Theodore Dreiser’s An American Tragedy (1925) is nothing less than what the title holds it to be; it is the story of a weak-willed young man who is both villain and victim (the victim of a valueless, materialistic society) and someone who ultimately destroys himself. Dreiser modeled the story of Clyde Griffiths on a real-life murder that took place in 1906; a young social climber of considerable charm murdered his pregnant girlfriend to get her out of the way so that he could instead play to the affections of a rich girl who had begun to notice him.
But An American Tragedy is more than simply a powerful murder story. Dreiser pours his own dark yearnings into his character, Clyde Griffiths, as he details the young man’s course through his ambitions of wealth, power, and satisfaction.
The Indiana-born Dreiser (1871-1945) has never cut a dashing or romantic swath through American literature. He has no Pulitzer or Nobel Prize to signify his importance. Yet he remains for myriad reasons: his novels are often larger than life, rugged, and defy the norms of conventional morality and organized religion. They are unapologetic in their sexual candor--in fact, outrightly frank--and challenge even modern readers. The brooding force of Dreiser’s writing casts a dark shadow across American letters.
Here in An American Tragedy, Dreiser shows us the flip side of The American Dream in a gathering storm that echoes with all of the power and force of Dostoevsky’s Crime and Punishment. Inspired by the writings of Balzac and the ideas of Spenser and Freud, Dreiser went on to become one of America’s best naturalist writers. An American Tragedy is testimony to the strength of Dreiser’s work: it retains all of its original intensity and force.
Book #3 in Theodore Dreiser’s Trilogy of Desire
Theodore Dreiser’s absorbing Trilogy of Desire weaves a tale of twentieth-century American capitalism through the rise and fall of aspiring mogul, Frank Cowperwood.
Caught at a financial impasse and in an increasingly-complicated love triangle, Frank heads across the sea to London, England for a chance to develop a new underground railway system. Though still married to his estranged wife, Aileen, he has found a new paramour in Berenice—among others.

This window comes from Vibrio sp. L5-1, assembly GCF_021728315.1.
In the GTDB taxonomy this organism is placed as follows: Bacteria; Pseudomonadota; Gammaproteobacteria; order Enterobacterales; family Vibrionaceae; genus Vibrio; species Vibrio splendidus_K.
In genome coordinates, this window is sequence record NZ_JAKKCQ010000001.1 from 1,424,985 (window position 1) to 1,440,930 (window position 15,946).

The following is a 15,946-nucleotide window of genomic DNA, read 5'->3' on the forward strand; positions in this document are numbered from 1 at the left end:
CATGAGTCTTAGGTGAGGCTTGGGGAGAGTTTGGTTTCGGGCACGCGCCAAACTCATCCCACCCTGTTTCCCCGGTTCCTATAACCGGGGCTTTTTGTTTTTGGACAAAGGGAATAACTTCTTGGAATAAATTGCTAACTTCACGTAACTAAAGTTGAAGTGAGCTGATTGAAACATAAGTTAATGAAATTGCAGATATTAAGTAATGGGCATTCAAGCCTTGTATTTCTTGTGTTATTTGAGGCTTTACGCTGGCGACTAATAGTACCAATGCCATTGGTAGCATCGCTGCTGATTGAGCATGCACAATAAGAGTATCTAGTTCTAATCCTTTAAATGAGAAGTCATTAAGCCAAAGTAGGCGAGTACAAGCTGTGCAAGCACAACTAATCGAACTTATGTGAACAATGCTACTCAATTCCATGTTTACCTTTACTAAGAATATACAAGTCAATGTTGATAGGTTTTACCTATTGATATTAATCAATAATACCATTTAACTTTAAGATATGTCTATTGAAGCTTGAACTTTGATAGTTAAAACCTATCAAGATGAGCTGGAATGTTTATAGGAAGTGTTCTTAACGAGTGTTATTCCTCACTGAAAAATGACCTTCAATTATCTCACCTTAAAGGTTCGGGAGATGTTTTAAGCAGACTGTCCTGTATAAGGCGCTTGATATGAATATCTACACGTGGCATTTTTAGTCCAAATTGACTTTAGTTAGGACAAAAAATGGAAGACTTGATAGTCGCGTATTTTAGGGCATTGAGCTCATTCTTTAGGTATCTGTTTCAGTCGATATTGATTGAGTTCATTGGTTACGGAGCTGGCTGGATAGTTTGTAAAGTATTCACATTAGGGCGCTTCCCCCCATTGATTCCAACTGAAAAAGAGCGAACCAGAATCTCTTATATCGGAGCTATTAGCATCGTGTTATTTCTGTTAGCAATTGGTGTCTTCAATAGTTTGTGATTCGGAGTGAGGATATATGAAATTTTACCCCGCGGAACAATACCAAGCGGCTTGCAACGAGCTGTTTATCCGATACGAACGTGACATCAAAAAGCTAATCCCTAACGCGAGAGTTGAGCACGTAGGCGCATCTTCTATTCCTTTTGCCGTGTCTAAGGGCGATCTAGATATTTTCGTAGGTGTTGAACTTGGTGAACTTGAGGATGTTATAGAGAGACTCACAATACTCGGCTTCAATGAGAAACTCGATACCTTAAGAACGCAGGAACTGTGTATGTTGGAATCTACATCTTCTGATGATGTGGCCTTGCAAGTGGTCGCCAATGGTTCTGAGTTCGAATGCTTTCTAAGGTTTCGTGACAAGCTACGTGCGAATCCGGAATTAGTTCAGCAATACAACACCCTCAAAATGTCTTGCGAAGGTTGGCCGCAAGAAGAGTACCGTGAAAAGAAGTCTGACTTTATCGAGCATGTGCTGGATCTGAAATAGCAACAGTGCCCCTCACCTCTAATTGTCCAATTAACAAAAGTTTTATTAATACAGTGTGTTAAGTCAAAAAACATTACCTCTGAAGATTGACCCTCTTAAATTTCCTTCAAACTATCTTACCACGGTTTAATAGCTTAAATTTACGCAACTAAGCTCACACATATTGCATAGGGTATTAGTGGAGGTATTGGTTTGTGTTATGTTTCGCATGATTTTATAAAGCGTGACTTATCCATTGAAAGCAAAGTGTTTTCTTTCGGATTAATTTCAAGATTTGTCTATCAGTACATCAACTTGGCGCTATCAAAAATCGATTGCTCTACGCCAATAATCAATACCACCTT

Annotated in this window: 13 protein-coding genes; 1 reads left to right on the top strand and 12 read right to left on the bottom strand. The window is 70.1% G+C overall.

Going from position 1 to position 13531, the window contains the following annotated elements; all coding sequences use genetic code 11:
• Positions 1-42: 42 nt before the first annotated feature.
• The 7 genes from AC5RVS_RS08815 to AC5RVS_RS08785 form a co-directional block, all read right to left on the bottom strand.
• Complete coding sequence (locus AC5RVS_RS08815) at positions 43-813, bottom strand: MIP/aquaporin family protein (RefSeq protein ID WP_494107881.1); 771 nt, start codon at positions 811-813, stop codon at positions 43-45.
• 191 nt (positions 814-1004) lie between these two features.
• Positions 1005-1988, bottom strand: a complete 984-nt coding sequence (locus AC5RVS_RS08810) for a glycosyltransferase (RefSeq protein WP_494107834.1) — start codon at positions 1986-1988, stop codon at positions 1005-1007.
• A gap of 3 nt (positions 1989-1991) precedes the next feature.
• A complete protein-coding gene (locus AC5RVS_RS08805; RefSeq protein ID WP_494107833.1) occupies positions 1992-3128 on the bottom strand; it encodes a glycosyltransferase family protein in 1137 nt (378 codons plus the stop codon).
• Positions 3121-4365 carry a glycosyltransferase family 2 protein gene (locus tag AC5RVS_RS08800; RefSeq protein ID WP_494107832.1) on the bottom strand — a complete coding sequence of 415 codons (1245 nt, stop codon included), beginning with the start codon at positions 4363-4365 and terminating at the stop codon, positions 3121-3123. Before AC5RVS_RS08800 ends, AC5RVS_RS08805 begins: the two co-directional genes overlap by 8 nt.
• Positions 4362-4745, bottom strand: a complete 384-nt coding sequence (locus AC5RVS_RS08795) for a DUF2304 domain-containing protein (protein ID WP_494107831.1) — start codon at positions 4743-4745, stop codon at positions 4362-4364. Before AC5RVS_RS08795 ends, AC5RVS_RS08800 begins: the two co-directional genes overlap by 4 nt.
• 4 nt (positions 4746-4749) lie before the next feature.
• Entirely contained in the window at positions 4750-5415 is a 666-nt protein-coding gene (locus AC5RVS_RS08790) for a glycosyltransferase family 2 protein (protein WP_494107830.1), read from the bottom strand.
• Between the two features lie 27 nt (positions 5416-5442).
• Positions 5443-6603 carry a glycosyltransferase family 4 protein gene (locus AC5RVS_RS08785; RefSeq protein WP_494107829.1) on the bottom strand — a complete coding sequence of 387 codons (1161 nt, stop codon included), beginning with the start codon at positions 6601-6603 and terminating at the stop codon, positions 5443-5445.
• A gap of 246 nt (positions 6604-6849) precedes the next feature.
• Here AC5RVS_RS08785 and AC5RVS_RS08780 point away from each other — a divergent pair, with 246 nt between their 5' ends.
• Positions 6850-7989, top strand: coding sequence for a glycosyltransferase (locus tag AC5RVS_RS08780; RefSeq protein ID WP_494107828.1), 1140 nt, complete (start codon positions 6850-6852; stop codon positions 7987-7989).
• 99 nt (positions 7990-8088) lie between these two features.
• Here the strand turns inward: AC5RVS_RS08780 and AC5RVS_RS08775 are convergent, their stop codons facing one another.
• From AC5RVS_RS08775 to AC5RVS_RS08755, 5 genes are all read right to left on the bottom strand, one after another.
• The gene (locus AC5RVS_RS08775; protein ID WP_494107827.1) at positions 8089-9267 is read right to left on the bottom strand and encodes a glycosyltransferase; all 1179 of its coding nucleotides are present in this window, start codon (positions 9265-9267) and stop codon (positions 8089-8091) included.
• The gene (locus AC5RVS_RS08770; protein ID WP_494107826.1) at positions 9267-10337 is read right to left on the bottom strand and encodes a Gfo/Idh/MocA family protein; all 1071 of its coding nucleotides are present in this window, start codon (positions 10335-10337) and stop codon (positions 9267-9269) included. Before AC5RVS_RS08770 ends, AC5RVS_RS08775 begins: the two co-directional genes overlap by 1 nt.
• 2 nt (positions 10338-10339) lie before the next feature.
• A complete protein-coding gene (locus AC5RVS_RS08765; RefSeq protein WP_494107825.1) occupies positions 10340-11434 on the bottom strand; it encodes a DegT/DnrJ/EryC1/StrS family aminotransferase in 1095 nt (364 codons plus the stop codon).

Doing what he does best, Frank puts his plans in motion to conquer London’s transportation market guaranteeing the lion’s share of the profits for himself. However, as his age begins to catch up with him, an illness makes it clear these are the last years of his life. In his final chapter, Frank must negotiate personal and financial challenges to make his lasting mark on the world.
Rufus and Hannah Barnes are good Quakers, highly respected in their new community of Dukla, Pennsylvania and strictly loyal to their faith. They pass this loyalty on to their children, including Solon Barnes, who must hold on to his Quaker convictions while living in an increasingly materialistic modern society.
After falling for the lovely Benecia—a daughter of the wealthy Wallin family—Solon is given a position at her father’s bank in Philadelphia, poised to work his way up from the bottom.
Solon’s faith is challenged by his position at the bank, as his moral values cause him to butt heads with corrupt executives driven by financial gain. Meanwhile, his own children start rebelling against the strict principles they were raised with. Yet even as the weight of the world bears down on the noble foundations at the core of his principles, Solon remains a bulwark for his faith.
Book #2 in Theodore Dreiser’s Trilogy of Desire
Finally released from prison, Frank immediately dives back into the stock market after the Panic of 1873, aiming to recover his lost fortune, and become a millionaire once more. This time, he has a new plan and sets out for Chicago with his mistress, Aileen. Using his brutal business sense to snuff out his opponents Frank has his eyes on the city’s street-railway system as his ticket back to the top.
But as Frank knows, the past cannot remain buried forever, and it’s only a matter of time before his previous misdeeds come back to find him in his new home, threatening his stability—and more importantly, his money.
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